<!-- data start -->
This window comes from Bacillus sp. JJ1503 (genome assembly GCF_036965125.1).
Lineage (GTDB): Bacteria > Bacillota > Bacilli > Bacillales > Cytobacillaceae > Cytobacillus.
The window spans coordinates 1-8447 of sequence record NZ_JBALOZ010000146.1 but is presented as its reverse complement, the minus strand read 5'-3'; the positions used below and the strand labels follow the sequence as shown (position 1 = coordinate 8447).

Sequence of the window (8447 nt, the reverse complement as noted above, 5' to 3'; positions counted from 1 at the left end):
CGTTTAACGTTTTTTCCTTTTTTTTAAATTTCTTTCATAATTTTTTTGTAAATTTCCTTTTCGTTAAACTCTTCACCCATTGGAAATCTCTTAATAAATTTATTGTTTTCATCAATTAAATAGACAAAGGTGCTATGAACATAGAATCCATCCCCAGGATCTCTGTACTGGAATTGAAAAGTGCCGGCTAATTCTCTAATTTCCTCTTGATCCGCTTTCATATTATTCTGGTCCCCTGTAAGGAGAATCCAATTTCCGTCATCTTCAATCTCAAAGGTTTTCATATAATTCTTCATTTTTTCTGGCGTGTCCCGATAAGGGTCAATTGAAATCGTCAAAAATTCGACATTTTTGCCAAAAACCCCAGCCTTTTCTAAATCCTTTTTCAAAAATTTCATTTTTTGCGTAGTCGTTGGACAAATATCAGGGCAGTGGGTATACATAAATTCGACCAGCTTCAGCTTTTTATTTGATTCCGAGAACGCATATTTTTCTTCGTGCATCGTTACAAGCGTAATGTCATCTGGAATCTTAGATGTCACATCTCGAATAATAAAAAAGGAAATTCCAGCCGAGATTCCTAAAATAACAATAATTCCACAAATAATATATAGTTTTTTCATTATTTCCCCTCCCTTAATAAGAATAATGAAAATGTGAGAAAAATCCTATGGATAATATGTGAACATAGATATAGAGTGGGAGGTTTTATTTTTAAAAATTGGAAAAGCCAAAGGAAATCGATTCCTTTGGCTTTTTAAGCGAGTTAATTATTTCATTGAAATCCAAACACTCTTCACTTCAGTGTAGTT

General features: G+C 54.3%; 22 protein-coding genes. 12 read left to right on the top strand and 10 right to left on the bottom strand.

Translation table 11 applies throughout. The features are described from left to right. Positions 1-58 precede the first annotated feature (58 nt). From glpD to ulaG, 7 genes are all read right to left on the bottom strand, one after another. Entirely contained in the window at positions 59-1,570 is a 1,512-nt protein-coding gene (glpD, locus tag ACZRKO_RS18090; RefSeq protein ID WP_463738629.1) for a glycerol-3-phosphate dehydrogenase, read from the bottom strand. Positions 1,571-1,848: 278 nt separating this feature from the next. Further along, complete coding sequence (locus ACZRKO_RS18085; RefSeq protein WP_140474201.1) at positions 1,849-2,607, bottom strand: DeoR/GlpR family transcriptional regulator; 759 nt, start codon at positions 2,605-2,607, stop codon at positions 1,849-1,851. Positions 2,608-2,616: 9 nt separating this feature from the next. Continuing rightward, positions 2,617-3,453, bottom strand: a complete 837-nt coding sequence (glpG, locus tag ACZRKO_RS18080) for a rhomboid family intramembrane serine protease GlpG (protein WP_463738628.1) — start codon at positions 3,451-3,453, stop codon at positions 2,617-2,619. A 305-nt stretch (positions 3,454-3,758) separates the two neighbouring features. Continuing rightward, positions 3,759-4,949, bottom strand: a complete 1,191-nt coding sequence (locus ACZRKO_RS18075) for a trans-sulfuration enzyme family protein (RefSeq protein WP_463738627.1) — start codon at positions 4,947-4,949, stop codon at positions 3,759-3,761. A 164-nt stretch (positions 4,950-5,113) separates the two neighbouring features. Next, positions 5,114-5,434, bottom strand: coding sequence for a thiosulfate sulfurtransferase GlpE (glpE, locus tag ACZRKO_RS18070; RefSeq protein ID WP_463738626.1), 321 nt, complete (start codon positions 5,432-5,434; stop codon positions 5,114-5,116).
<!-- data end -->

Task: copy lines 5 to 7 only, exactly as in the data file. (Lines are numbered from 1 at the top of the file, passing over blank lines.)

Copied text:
CGTTTAACGTTTTTTCCTTTTTTTTAAATTTCTTTCATAATTTTTTTGTAAATTTCCTTTTCGTTAAACTCTTCACCCATTGGAAATCTCTTAATAAATTTATTGTTTTCATCAATTAAATAGACAAAGGTGCTATGAACATAGAATCCATCCCCAGGATCTCTGTACTGGAATTGAAAAGTGCCGGCTAATTCTCTAATTTCCTCTTGATCCGCTTTCATATTATTCTGGTCCCCTGTAAGGAGAATCCAATTTCCGTCATCTTCAATCTCAAAGGTTTTCATATAATTCTTCATTTTTTCTGGCGTGTCCCGATAAGGGTCAATTGAAATCGTCAAAAATTCGACATTTTTGCCAAAAACCCCAGCCTTTTCTAAATCCTTTTTCAAAAATTTCATTTTTTGCGTAGTCGTTGGACAAATATCAGGGCAGTGGGTATACATAAATTCGACCAGCTTCAGCTTTTTATTTGATTCCGAGAACGCATATTTTTCTTCGTGCATCGTTACAAGCGTAATGTCATCTGGAATCTTAGATGTCACATCTCGAATAATAAAAAAGGAAATTCCAGCCGAGATTCCTAAAATAACAATAATTCCACAAATAATATATAGTTTTTTCATTATTTCCCCTCCCTTAATAAGAATAATGAAAATGTGAGAAAAATCCTATGGATAATATGTGAACATAGATATAGAGTGGGAGGTTTTATTTTTAAAAATTGGAAAAGCCAAAGGAAATCGATTCCTTTGGCTTTTTAAGCGAGTTAATTATTTCATTGAAATCCAAACACTCTTCACTTCAGTGTAGTT

General features: G+C 54.3%; 22 protein-coding genes. 12 read left to right on the top strand and 10 right to left on the bottom strand.

Translation table 11 applies throughout. The features are described from left to right. Positions 1-58 precede the first annotated feature (58 nt). From glpD to ulaG, 7 genes are all read right to left on the bottom strand, one after another. Entirely contained in the window at positions 59-1,570 is a 1,512-nt protein-coding gene (glpD, locus tag ACZRKO_RS18090; RefSeq protein ID WP_463738629.1) for a glycerol-3-phosphate dehydrogenase, read from the bottom strand. Positions 1,571-1,848: 278 nt separating this feature from the next. Further along, complete coding sequence (locus ACZRKO_RS18085; RefSeq protein WP_140474201.1) at positions 1,849-2,607, bottom strand: DeoR/GlpR family transcriptional regulator; 759 nt, start codon at positions 2,605-2,607, stop codon at positions 1,849-1,851. Positions 2,608-2,616: 9 nt separating this feature from the next. Continuing rightward, positions 2,617-3,453, bottom strand: a complete 837-nt coding sequence (glpG, locus tag ACZRKO_RS18080) for a rhomboid family intramembrane serine protease GlpG (protein WP_463738628.1) — start codon at positions 3,451-3,453, stop codon at positions 2,617-2,619. A 305-nt stretch (positions 3,454-3,758) separates the two neighbouring features. Continuing rightward, positions 3,759-4,949, bottom strand: a complete 1,191-nt coding sequence (locus ACZRKO_RS18075) for a trans-sulfuration enzyme family protein (RefSeq protein WP_463738627.1) — start codon at positions 4,947-4,949, stop codon at positions 3,759-3,761. A 164-nt stretch (positions 4,950-5,113) separates the two neighbouring features. Next, positions 5,114-5,434, bottom strand: coding sequence for a thiosulfate sulfurtransferase GlpE (glpE, locus tag ACZRKO_RS18070; RefSeq protein ID WP_463738626.1), 321 nt, complete (start codon positions 5,432-5,434; stop codon positions 5,114-5,116).